Musick: Father Time gaining edge on Peppers

Green Bay's Jordy Nelson spins out of the grasp of Tim Jennings, (left) and Julius Peppers for a 34 yard gain in the fourth quarter during the NFC North title game Sunday, Dec. 29, 2013 at Soldier Field. (H. Rick Bamman - hbamman@shawmedia.com)

By this time next week, Julius Peppers will be 34 years old.

Thirty-four.

In the real world, it’s no big deal to be 34. You’ve escaped the angst of your teens and the turbulence of your 20s. Maybe you’re married. Maybe you have kids. Maybe you’ve earned a promotion. Maybe you’ve changed careers.

But we all know that the NFL is not the real world.

In the NFL, players in their mid-30s might as well be dinosaurs. They tend to fall into three categories: Quarterbacks (see: Tom Brady, Peyton Manning), specialists (see: Adam Vinatieri, Patrick Mannelly), and breaking down position players.

Peppers isn’t a quarterback or a specialist.

The Bears have a tough decision to make this winter regarding Peppers’ future. General manager Phil Emery must decide whether he thinks the eight-time Pro Bowl defensive end can bounce back from an inconsistent season to merit a salary-cap hit in the neighborhood of $18 million.

Perhaps the Bears could try to restructure Peppers’ deal for the second consecutive season. Or perhaps they could cut Peppers with two years remaining on his deal.

Then again, the Bears could try to squeeze at least one more season out of Peppers under his current deal, hoping he has more success at age 34 than did Brian Urlacher.

Emery, as always, has remained tight-lipped about his plan.

First, the Bears must decide whether to retain defensive coordinator Mel Tucker. Then, they must determine whether to preserve a 4-3 defensive scheme, switch to a 3-4 scheme or implement some sort of in-between, hybrid option.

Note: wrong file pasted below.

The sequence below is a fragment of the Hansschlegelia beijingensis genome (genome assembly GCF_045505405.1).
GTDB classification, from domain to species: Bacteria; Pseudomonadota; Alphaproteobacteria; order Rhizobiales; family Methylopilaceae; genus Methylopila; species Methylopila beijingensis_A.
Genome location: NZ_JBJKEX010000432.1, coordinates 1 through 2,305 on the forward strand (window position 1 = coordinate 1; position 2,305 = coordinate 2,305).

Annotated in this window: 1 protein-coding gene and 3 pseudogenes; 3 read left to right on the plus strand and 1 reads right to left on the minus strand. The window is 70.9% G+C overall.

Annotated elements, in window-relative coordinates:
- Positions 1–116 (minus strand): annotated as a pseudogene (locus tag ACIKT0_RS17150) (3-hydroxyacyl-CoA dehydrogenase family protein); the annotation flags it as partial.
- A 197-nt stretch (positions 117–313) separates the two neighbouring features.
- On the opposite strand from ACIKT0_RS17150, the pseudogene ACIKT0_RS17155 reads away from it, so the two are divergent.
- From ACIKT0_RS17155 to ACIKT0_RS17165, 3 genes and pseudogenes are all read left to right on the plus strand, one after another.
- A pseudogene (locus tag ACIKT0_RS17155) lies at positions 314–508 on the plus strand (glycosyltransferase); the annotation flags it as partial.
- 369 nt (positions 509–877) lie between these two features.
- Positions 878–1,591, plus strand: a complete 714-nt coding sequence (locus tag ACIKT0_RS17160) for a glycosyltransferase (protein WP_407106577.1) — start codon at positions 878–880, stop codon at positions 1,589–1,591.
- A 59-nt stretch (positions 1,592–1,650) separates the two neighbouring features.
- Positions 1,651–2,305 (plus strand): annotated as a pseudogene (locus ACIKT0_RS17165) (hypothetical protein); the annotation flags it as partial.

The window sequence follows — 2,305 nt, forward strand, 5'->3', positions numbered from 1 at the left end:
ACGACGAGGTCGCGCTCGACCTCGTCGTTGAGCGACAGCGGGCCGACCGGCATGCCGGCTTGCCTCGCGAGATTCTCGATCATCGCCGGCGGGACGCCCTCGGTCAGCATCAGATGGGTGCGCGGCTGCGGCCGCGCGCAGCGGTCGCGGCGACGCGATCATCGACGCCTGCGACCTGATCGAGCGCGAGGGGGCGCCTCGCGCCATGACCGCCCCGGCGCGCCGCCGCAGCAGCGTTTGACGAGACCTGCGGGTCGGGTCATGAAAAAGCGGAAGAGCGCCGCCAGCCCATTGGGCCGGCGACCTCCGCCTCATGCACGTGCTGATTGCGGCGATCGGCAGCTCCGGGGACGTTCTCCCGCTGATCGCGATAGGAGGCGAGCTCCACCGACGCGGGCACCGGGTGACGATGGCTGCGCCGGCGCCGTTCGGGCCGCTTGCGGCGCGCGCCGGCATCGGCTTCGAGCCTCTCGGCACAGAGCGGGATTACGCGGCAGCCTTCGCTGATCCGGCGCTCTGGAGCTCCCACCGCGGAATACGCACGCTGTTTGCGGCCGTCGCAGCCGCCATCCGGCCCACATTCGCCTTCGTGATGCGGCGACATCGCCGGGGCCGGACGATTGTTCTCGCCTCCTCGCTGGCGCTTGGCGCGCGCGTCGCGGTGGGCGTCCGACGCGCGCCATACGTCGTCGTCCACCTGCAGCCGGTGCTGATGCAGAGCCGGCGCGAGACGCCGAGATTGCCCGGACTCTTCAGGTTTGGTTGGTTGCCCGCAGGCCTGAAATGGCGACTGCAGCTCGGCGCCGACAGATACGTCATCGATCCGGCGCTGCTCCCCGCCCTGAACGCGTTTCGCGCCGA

And then comes Peppers’ contract, which could affect other free-agent signings.

“I’m not going to get into contracts,” Emery said earlier this month when Peppers’ name came up at the Bears’ season-ending news conference. “He’s under contract.

“Julius had an 8-8 year, like all of us, like I did, and that’s where he’s at.”

Peppers is paid to have 13-3 years, not 8-8 years. But Emery was careful to point out that an “8-8 year” did not mean that Peppers had become an average player.

“I didn’t say he was an 8-8 defensive end,” Emery said. “I said he had an 8-8 season, to correct that. That’s a whole lot different.

“Obviously, Julius had a lot of good games like a lot of our players, and he had games that he would want back, and I think Julius would say that, too. We will work through each and every player on our squad and to determine where we’re going with him in the future, and that process is going to take time.”

Peppers’ time as a dominant player might have run out.

Twelve years ago, he entered the NFL as a 22-year-old and registered a dozen sacks as a rookie with the Carolina Panthers. He enjoyed eight seasons with double-digit sacks between 2002 and 2012, adding 37 forced fumbles during that span.

But Peppers’ production plunged in 2013. He finished the season with 7 ½ sacks and two forced fumbles, and his 19 quarterback pressures were only one more than embattled teammate Shea McClellin, whose future likely is at another position.

Back in training camp, Peppers insisted that his age was a non-story. He was excited about the Bears’ chances to win. He said he didn’t feel like he was getting older.

“No. Not at all,” Peppers said. “I’m serious, I don’t. I feel like I’m 25.

“Age is just a number that gets put on players. It’s real, but it’s really in your heart and your mind how you feel. I feel young in those places, and I think it’s showing.”

And then he had an 8-8 season.

And now he’s turning 34.

• Northwest Herald sports columnist Tom Musick can be reached at tmusick@shawmedia.com and on Twitter @tcmusick.

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